This is the tap of Würth’s brewery. As others have pointed out, this is not a stimulating experience – the room is stark and uninviting and the service similar. It seems bizarre to be served beer from a bottle when you’re in the brewery tap but that’s how our Hell Zoigl came. Not that it was particularly bad, but there seemed little reason to hang around. So we headed for Zoiglschänke Loistl – the first of many visits
To find Loistl, you must look for the Zoigl star on Neustädter Strasse and then turn into Dammstrasse. A few metres on the left you will find Loistl, completely unsigned but easily recognisable as a pub. Sometimes, you enter via the main entrance, sometimes via a side door – not sure why. Inside, the light is often a little dim and the room is quite small. Most of the action takes place around the Stammtisch at the far end. I say ‘Stammtisch’ but, to be honest, there is nothing to preclude anyone sitting there. It is just the most convenient place for the ausschänke and the place where the regulars congregate. I have drunk in many bars in many parts of Europe but can honestly say that I have never met a more welcoming landlord and landlady than Rudi and Anni Loistl or a more friendly and welcoming set of regulars.
From the literature on Zoigl, it is possible to get the impression that Loistl is not part of the ‘Kommunbrauerei’ set up. This is probably because it opens on weekdays and is not part of the weekend rota. However, like the other stub’n, Rudi brews his own beer, which he sells in Loistl Windischeschenbach and the Loistl’s other pub in Altenstadt (Alter Pfarrhof), which opens from Friday to Monday, on the first weekend of each month. Incidentally, on that Monday, Loistl’s Eschawo is closed.
Living in the West of Ireland, we found it a little difficult to get used to the drinking habits in Eschawo. I am used to late night sessions (I don’t usually get into my local much before 10.30 p.m.) but things in the Oberpfälzer Wald are a little different. Loistl’s opens at 5 p.m. and is probably at its busiest until around 9 p.m. However, it wasn’t so difficult to get used to the cost of drinking: at home, I’m used to paying anywhere between €3.60 and €4.00 for a pint of Guinness. I must admit to a degree of uneasiness as the seidlas of echter Zoigl slid down and the marks mounted on the beer mat. However, at €1.60 a throw, it was hard to rack up a bill over much over €10 for a night - and that was for two of us.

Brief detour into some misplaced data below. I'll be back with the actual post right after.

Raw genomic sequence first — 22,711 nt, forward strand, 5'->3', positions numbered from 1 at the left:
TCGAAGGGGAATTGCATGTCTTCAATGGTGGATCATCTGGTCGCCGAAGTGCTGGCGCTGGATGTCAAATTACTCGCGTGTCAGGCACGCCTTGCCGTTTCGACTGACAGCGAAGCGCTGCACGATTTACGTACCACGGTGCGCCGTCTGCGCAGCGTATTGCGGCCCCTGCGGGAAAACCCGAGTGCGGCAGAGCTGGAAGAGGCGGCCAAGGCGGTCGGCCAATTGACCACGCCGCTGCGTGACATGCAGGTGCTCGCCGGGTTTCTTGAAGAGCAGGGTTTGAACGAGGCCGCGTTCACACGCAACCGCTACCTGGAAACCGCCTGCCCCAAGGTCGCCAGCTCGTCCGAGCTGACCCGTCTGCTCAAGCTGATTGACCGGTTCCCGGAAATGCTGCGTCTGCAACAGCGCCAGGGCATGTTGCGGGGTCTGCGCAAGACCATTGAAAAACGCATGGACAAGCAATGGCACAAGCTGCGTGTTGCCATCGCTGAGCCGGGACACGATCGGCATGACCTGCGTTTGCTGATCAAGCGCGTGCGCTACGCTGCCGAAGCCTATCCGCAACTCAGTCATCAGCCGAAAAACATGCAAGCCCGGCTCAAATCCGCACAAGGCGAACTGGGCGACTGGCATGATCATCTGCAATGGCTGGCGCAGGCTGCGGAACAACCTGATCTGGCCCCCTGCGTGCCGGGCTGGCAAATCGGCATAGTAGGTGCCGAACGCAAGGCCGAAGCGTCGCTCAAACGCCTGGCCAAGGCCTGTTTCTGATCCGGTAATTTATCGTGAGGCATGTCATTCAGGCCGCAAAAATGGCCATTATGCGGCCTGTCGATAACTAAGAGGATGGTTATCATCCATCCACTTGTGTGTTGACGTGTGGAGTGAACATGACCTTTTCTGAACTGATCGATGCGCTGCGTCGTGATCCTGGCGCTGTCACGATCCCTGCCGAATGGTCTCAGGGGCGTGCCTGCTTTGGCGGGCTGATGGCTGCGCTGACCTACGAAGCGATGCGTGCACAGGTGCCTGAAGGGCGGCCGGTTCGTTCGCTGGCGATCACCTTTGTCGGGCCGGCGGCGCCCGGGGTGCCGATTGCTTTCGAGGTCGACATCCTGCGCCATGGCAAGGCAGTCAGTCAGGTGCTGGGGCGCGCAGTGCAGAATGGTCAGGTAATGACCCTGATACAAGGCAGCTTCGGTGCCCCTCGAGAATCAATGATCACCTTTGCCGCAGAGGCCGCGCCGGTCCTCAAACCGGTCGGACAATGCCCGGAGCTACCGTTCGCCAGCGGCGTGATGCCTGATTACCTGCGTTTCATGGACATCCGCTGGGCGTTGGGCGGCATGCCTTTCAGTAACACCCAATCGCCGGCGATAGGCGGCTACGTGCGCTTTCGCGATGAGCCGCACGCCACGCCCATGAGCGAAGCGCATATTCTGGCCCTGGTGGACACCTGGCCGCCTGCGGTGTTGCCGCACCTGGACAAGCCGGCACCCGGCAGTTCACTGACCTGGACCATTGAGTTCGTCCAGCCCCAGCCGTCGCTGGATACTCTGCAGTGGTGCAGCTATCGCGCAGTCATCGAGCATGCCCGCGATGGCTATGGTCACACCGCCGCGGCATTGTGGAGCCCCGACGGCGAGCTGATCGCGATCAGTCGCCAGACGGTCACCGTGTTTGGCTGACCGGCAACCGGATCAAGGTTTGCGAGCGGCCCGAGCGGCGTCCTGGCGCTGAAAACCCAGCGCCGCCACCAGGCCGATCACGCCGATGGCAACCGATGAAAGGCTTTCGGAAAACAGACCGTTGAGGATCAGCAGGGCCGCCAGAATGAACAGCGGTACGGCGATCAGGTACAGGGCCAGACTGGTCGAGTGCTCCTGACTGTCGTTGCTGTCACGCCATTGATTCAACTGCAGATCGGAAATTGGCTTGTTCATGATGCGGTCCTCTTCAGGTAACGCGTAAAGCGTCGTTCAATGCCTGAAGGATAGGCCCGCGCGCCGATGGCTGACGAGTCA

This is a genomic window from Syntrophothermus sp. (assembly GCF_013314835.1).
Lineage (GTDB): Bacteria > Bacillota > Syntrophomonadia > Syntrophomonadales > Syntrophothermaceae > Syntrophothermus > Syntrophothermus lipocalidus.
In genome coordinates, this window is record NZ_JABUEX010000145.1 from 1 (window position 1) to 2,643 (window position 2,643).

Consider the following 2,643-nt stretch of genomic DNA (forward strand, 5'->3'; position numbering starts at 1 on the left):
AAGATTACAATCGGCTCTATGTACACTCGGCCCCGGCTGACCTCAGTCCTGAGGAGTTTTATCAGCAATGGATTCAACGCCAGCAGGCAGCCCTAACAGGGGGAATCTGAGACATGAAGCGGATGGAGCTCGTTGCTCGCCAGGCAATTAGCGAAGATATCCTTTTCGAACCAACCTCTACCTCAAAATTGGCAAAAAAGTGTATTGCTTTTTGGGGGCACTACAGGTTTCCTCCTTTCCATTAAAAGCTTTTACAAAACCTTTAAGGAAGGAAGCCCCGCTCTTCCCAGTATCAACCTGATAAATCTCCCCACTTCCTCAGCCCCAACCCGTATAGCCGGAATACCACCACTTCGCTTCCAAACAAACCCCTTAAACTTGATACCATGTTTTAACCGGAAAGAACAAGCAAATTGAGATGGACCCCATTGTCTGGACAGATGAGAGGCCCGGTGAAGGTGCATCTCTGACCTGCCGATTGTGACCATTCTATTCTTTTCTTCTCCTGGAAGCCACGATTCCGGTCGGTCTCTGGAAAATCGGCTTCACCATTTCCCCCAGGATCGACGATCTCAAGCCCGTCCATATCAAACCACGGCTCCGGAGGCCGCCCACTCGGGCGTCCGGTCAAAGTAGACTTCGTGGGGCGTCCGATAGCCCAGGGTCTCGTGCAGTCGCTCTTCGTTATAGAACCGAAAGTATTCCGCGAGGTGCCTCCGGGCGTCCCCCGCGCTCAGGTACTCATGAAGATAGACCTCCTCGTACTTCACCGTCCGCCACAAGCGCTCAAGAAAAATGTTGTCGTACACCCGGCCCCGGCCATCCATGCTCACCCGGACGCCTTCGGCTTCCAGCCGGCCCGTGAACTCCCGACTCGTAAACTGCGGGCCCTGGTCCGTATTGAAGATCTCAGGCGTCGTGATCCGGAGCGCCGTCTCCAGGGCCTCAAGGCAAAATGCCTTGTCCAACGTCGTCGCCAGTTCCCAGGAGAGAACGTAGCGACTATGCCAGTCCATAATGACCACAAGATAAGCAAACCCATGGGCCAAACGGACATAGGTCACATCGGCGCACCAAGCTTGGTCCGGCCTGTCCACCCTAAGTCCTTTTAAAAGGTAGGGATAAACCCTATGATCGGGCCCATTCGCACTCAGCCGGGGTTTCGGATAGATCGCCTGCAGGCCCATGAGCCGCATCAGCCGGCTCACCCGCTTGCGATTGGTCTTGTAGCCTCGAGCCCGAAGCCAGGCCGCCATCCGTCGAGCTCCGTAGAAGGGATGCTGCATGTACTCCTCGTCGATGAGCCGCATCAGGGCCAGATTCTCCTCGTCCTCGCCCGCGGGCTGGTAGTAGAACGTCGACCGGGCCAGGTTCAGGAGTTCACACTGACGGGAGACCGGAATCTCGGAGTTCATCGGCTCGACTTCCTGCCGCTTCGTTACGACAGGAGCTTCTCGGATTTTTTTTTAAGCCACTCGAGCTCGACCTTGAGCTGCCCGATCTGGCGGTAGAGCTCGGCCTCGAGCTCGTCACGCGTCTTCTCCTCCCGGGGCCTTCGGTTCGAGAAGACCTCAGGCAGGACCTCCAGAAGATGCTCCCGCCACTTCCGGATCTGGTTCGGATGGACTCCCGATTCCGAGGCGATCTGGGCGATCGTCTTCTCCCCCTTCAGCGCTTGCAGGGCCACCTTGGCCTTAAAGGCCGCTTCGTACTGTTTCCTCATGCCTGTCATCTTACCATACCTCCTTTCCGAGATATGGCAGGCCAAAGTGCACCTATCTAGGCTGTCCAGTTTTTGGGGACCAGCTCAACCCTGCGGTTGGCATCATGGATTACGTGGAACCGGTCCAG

Although the term ‘schnitt’ is known in the town, a small measure (usually well over 25-cl) is referred to as a ‘Pfiff’ – generally signaled by a whistle in Loistl’s.
This is the stube of Robert Sperber and family. Robert is a most hospitable and friendly man who was most anxious to talk with us. Unfortunately, his grasp of English and my atrocious German only allowed cursory exchanges. Still, he made us most welcome. Binner is quite a large and professional establishment and is noted for its food. From opening on Friday morning, it was crowded both inside and outside but it was always possible to find a seat somewhere, with people squeezing up to make this possible at times. Robert told me that it was almost impossible to make a full-time living from the Zoiglstube and it is necessary to have another job (I gather that he is also an undertaker – a common second job for publicans in rural Ireland). Robert brews around 10 times per year and sells around 1,800 litres per weekend (four days). He also makes delicious schnapps from a variety of fruits.
Binner is one of the bigger Zoiglstube and it is possible to hire the premises for private parties (with Zoigl provided, of course!).
From one of the biggest to one of smallest stube – the family Heinl’s establishment in the Stadtplatz, right in the centre of Windischeschenbach.